Since we’re starting our history lessons and the first parts of the world we’re learning about is the Fertile Crescent and Egypt, I picked up this Africa & The Middle East GeoPuzzle. Wow, this is one cool puzzle! At first glance it looks like it might be too hard for a kindergartner, but then I saw it was only 65 pieces and it was meant for ages 4-104.

Sure enough, it was perfect for Satori! And mom and dad too! We all loved putting this puzzle together. I was not allowed to touch the puzzle (Satori’s orders), but we talked our way through it.

For our first time putting the puzzle together, the puzzle cover came in handy. After Satori finished the edges and the water areas, it was time to tackle the countries. Each piece is shaped like that individual country, colored brightly and most are sized generously (very tiny countries were grouped with another country). So it was easy to  start with one big country and work our way around the continent. All I would do was call out the name of the next country and Satori would zero in on it, repeating the country name after me. Great initial exposure to the country names!

Here’s Satori putting in the very last piece of the puzzle. This is a puzzle we’ll do dozens of times for sure, learning more each time.

This was such a hit, I’ll get the rest of the series as we get to those parts of the world in our  history program: GeoPuzzles U.S. and Canada, Europe, Asia (covers Australia), and Latin America.

Right before Christmas I realized we need more challenging puzzles, so now Satori has some 84 and 100 piece puzzles. Last week, a local mom sold me this cool table and chairs (with bins underneath) for just $25, it makes a great puzzle table!

It’s just the perfect size for puzzles and games for  Satori.

If you know me, I get obsessed about certain things and go all out researching and gathering… Well one of my latest obsessions is games! Before Christmas the only games we had were like Candyland and Chutes and Ladders. Ho-hum… Needless to say, we never played the boring games. A thread on the WTM got me excited about building our game library!

I scoured homeschooling forums and of course Amazon, and came up with some that I think Satori will enjoy. I looked for challenging games for ages 5-7 that were creative and fun. Probably equally important, ones that her mom and dad would enjoy playing with her! For more game options visit

Cleaning out our hall closet was a project that took me almost two weeks, but finally it is cleared out and our new games and puzzles moved in. Even Daddy and Mama got a few – our favorite is now Pandemic, a cooperative game that is sooo much fun! We look forward to playing Ticket to Ride Europe this weekend. David chose that game, there is also Ticket to Ride based in North America. There’s a whole world of games like this that we can’t wait to play. These are over Satori’s level, but in a few years she’ll be able to join us.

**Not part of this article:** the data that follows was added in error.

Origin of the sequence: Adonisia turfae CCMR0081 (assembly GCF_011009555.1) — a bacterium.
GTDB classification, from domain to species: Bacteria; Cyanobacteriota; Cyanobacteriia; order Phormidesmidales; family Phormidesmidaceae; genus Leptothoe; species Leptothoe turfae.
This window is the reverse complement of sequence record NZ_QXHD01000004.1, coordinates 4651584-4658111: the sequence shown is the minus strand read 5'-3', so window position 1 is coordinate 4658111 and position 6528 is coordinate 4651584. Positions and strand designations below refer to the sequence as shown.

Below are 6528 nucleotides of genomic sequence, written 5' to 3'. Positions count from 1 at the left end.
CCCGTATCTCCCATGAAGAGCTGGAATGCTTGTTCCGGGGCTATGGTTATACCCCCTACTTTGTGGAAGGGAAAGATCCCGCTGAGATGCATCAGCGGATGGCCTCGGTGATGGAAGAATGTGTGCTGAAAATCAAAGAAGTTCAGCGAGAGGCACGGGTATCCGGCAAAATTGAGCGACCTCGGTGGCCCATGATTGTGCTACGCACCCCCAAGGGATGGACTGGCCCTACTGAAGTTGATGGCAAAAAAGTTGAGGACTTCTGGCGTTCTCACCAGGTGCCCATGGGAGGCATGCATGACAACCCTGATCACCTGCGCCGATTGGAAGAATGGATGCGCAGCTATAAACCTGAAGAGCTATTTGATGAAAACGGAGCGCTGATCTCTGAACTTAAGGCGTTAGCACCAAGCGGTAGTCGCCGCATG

I hope to review some of the games that Satori and our family enjoy. Right now we’re digging Chicken Cha Cha Cha and Kids of Carcassonne. I’ll talk more about them in-depth in another post.

I had been eyeing this Bananagrams Game which looks like a fast-paced Scrabble in a fun and compact (of course banana) package. My family (from Great-Grandma to Grandparents to David and I) love to play Scrabble, so anyway I could get my 5 year old more interested in such word games is a bonus.  Up pops Pairs in Pears while surfing Amazon, which is meant for the younger kids (5+), so it was a no-brainer purchase.

It arrived yesterday afternoon so last night our small family set out to play! Skimming the directions, I see that it has some very simple versions that I bet homeschoolers from age 3-4ish could even play, such as rhyming, letters in order, consonants/vowels, names, and such. But knowing my little speller girl, I knew she’d want to go straight to forming the words!

The game is simple. 4 alphabet sets come in a cute little  zippered pear pouch.  There’s also a little gadget that you can write words on, but we didn’t use that much, nor did the instructions mention it. We divided the letters up equally between the 3 of us, each got about 34 letters. After I spelled a sample word “bug” for Satori, she set out spelling all kinds of words. I didn’t even have time to read the directions and follow one of the suggested games.

To my surprise, Satori didn’t stick to the simple CVC type words like “cat”. She went ahead and experimented with words that we have gone over in All About Spelling – such as beginning and end blends, double letter endings, “-ck” words, and more. She got almost all of them right on the first try. Every time we looked over, Satori had a new word which both David and I thought was above a newly-turned 5 year old ability!

Thanks to Grandma and Grandpa for their gift this Christmas of this art table that we used for the game! The art table has a white-board top, a spot to put drawing supplies, and a roll of drawing paper underneath that can easily be torn off once a picture is drawn. But it also makes a perfect small gaming table! We had a spot to use a dry erase marker to tally up our word count (good math practice for Satori).

Pairs in Pears was a good investment for our family, it will get Satori even better at reading and spelling. I imagine Bananagrams might be a good idea next Christmas and soon after that, the real deal – Scrabble!